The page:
Almost 4 million Australians suffer from hearing loss. Some people are not aware that they require help with their hearing loss or of the options available that can help with hearing loss. People with hearing loss often report difficulty hearing during daily communication. Most people with hearing loss would benefit from hearing aids. While hearing aids cannot completely restore hearing, they can help a lot with hearing loss.
How do we hear?
When we look closely at how humans hear, we can appreciate the complexity involved. The human ear is made up of 3 parts:
- Outer ear
- Middle ear
- Inner ear
But what do each of these parts do?
The outer ear:
The outer ear includes the pinna (external ear) and ear canal. The pinna collects sound and sends it to the eardrum via the ear canal.
The middle ear:
The middle ear includes 3 tiny bones (ossicles) and the eardrum. As sound waves travel through the middle ear, the vibrations are intensified by these bones.
The inner ear:
The inner ear includes the hearing and balance organs. The 3 bones move the fluid in the cochlea and bend the microscopic hair cells within the cochlea. When this happens, electrical impulses are generated. These are then sent to the brain and sound is heard.
When you consider that all of this is going on at any given moment in the ear, then it is no wonder that things can and do go wrong at any stage. While these intricate processes carried out by the human ear cannot be replicated by hearing aids, hearing aids can help with hearing loss. A discussion with your audiologist can determine what kind of help you need with your hearing loss.
What is hearing loss?
Hearing loss arises when there is an issue in either of the parts of the ear mentioned above. Normal hearing requires all of these parts to be in good function. There are options available to help you with your hearing loss within each part of the ear.
So where can a ‘breakdown’ occur?
An issue in the outer, middle, or inner ear (or a combination) can result in hearing loss.
When there is an issue in the outer ear (e.g. a blockage by wax or a foreign object) or middle ear (e.g. a hole or fluid in the eardrum), conductive hearing loss may occur. This is where sound cannot pass to the inner ear from the outer or middle ear. Therefore, sound may not be loud enough. This hearing loss can be helped by hearing aids.
When there is an issue in the inner ear (e.g. damage due to loud noise or ageing), sensorineural hearing loss may occur. This is where sound can pass from the outer/middle ear to the inner ear but not further beyond this. Therefore, sound may not be clear enough. There are also aids that can help with this type of hearing loss.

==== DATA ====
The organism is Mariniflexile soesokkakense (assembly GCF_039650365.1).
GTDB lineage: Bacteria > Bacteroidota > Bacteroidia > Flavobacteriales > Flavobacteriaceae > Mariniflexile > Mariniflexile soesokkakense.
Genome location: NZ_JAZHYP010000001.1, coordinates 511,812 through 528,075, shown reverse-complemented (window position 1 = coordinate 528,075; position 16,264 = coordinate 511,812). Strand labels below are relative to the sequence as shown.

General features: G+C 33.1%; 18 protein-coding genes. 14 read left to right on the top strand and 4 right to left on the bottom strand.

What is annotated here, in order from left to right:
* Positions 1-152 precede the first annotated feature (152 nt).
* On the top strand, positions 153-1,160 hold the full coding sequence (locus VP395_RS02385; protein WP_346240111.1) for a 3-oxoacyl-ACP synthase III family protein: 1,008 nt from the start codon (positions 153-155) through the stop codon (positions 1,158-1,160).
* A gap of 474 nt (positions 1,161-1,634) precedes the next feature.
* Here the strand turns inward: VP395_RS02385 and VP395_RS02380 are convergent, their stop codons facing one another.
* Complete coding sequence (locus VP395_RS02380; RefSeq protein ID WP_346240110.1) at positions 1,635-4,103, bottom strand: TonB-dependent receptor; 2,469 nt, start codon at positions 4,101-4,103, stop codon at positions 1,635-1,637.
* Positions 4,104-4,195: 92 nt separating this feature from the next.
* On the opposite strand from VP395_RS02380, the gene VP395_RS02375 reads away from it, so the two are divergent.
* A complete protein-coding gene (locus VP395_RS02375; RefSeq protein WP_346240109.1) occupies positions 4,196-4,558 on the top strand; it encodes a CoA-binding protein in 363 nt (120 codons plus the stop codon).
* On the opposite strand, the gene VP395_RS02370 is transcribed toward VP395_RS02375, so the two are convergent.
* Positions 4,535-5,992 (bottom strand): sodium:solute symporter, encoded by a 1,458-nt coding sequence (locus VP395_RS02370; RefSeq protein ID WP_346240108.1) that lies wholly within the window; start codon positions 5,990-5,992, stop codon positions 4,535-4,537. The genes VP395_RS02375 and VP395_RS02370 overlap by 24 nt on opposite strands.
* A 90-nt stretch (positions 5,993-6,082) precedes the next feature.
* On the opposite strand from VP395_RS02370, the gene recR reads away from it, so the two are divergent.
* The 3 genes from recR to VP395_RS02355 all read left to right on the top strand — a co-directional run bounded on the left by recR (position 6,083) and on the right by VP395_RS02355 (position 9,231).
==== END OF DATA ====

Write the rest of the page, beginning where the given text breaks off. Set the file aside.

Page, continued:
When there is an issue in the outer/middle AND inner ear, a mixed hearing loss may occur. This type of hearing loss includes features of both conductive and sensorineural hearing losses and this type of hearing loss can also be helped by hearing aids.
As you can see, there are different types of hearing loss and they can all be helped with hearing aids.
What is a hearing aid?
A hearing aid is an electronic device which boosts the level of sound and helps with hearing loss. The device is worn on or in the ear. A hearing aid not only helps you to hear speech but also general environmental sounds (e.g. birds chirping), which you may not have heard for a long time. When you are fitted, it will take you some time to get used to hearing these sounds again. Consistent use of your hearing aids and perseverance is key to help you with your hearing loss.
There are different types and styles of hearing aids including:
Behind the ear (BTE) – These aids have 2 pieces, one you place behind the ear and one you insert in the ear canal. There is a thin or thick tube linking the two pieces together.
Receiver in the ear canal (RIC) – These aids also have 2 pieces, but the tube is replaced by a wire (receiver) which produces a clearer sound quality.
In the ear or in the canal (ITE or ITC) – These aids have only 1 piece, which fits in the ear or in the ear canal completely.
Completely in the canal (CIC) – These aids have only 1 piece which fits deeper in the ear canal than an ITE or ITC.